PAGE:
Is that a response to me? Your indenting suggests so, but it does not seem to respond to my question. Alanscottwalker (talk) 15:25, 17 January 2019 (UTC)
The problem is the actual application of the category: if you can't properly source a person's ancestry to any specific African country, such as Nigeria or South Africa or Kenya or whatever, then the only other way left to apply the generic label "African" is blackness itself. The fact that there are also some white Africans isn't relevant: people like Elon Musk and Charlize Theron are properly sourceable to a specific African country, so they would not get categorized as generically "African" since they're already categorized as South African. Bearcat (talk) 21:44, 17 January 2019 (UTC)
@Alanscottwalker: I think you have fallen into the trap of assuming that racists are logical. In 2016, a Kenyan immigrant was elected to Australian parliament. The newspapers got excited about the "first person of African descent" in parliament, until they discovered several other current MPs were born or had parents born somewhere in Africa, including one immigrant from Egypt who clearly didn't fit their expectation of "looking African", but she was just as African as the very dark-skinned ex-Kenyan. If someone's place of origin (or that of their ancestors) has been traced and documented in reliable sources, it will be to a country or colony, not just a continent, in modern times. "African" might be all that was available for American slaves, and "Kanaka" might be all that is available for people who were blackbirded from unknown Pacific islands. but in those cases, there are likely better terms than "African" and "Pacific Islander" to describe their heritage. --Scott Davis Talk 22:17, 17 January 2019 (UTC)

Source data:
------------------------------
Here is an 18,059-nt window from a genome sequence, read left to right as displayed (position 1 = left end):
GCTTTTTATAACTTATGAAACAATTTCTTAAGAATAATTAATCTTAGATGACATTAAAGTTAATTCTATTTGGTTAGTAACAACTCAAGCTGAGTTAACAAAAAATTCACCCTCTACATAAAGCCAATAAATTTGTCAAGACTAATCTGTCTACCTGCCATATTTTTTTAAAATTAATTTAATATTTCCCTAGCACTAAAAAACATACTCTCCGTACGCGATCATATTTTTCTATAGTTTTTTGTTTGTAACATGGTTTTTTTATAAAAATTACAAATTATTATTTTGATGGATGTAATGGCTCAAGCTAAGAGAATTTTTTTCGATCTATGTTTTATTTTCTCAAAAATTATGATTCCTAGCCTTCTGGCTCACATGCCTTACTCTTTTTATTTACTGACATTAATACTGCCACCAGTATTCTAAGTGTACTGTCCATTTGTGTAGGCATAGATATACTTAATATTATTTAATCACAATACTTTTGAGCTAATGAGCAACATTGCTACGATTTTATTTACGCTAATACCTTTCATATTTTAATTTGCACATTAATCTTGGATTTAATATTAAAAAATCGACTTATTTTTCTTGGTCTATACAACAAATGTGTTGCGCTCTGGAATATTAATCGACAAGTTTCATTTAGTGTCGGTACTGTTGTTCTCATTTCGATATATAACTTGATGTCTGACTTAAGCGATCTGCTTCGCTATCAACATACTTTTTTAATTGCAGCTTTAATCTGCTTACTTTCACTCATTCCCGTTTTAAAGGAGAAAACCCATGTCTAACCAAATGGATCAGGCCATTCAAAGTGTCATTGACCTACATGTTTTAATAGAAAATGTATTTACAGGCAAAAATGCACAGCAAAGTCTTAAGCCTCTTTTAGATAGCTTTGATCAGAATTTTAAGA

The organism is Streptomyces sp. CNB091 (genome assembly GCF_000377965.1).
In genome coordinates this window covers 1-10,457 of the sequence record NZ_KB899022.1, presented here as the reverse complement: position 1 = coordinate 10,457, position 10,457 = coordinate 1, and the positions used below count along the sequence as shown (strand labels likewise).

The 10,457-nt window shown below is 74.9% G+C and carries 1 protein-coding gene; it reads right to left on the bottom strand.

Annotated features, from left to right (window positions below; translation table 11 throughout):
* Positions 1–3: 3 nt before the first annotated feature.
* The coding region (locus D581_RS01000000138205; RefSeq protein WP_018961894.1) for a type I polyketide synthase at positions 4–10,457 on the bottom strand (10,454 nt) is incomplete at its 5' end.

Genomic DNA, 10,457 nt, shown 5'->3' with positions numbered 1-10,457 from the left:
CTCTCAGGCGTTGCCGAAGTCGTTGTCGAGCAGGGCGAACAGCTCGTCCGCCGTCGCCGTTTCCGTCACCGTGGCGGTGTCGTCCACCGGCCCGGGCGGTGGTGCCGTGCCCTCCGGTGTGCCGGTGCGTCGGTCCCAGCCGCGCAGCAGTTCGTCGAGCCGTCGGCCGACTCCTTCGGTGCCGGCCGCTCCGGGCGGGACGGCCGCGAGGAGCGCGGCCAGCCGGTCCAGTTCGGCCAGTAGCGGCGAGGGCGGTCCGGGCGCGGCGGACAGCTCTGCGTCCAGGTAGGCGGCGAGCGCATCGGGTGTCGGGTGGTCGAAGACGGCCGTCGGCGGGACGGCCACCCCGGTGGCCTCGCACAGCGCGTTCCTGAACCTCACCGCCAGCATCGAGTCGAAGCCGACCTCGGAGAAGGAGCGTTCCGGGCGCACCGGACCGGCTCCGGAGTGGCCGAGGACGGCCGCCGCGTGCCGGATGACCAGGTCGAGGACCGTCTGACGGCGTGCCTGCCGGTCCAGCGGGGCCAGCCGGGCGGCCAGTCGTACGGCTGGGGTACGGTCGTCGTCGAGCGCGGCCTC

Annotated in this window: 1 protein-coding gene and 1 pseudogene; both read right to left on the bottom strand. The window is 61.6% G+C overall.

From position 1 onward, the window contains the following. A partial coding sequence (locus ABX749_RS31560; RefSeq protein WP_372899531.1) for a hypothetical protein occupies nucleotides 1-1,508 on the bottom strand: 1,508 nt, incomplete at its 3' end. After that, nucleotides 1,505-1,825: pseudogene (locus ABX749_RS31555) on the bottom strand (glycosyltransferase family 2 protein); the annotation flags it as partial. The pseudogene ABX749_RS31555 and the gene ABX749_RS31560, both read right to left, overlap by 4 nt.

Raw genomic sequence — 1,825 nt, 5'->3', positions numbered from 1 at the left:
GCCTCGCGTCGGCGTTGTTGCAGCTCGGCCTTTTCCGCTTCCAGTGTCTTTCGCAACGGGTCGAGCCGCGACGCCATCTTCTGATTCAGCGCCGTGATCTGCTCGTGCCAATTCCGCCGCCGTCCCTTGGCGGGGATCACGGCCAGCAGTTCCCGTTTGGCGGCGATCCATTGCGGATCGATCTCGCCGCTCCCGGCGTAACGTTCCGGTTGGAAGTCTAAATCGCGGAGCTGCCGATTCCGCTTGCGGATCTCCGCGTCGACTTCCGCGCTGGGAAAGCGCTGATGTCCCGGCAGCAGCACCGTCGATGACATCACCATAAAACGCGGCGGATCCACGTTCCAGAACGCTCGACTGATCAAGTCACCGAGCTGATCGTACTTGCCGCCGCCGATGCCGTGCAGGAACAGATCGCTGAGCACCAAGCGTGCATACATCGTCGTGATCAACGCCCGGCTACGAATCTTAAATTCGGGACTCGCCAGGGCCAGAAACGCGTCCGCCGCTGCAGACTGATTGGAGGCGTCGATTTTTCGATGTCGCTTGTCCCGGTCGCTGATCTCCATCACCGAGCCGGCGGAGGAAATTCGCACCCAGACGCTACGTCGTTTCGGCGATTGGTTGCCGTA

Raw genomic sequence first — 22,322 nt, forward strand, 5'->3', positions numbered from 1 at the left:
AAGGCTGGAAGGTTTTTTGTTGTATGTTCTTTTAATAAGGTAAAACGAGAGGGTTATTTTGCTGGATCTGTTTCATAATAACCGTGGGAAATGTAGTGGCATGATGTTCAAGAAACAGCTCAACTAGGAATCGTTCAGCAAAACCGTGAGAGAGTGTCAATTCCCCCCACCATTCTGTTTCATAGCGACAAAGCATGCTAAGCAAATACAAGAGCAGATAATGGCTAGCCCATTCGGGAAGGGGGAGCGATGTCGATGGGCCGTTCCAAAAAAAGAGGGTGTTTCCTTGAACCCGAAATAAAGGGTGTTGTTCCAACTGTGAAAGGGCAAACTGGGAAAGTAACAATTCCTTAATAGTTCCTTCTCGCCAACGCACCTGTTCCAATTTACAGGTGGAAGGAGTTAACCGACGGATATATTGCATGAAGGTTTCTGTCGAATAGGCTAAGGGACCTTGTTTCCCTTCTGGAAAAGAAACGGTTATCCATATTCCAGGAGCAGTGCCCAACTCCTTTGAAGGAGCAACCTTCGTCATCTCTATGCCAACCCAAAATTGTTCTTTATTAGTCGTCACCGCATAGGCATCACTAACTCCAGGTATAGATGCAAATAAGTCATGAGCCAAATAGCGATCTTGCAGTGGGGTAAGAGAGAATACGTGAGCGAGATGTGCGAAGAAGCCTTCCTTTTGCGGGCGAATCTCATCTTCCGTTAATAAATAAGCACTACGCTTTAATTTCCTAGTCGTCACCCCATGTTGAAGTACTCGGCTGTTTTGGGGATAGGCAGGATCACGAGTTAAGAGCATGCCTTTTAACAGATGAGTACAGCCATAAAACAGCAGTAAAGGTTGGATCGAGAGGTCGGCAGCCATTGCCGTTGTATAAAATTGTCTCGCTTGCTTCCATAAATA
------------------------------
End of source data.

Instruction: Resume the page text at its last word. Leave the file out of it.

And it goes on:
I think I am just unimpressed by that rationale, some people are stupid, some people are racist, some people edit Wikipedia and are stupid or racist, so we can't have a category because some people are too stupid to follow sources, or stupid and racist. Alanscottwalker (talk) 18:48, 18 January 2019 (UTC)
Above, I noted that I now see what is being argued regarding "African-American descent" vs. "African descent." Editors seem to be stating that "African-American descent" is specific and that "African descent" is broader. But when looking at sources on "African descent," they are not usually based on the descendants having been "born in Africa" or "raised in Africa." Flyer22 Reborn (talk) 23:31, 18 January 2019 (UTC)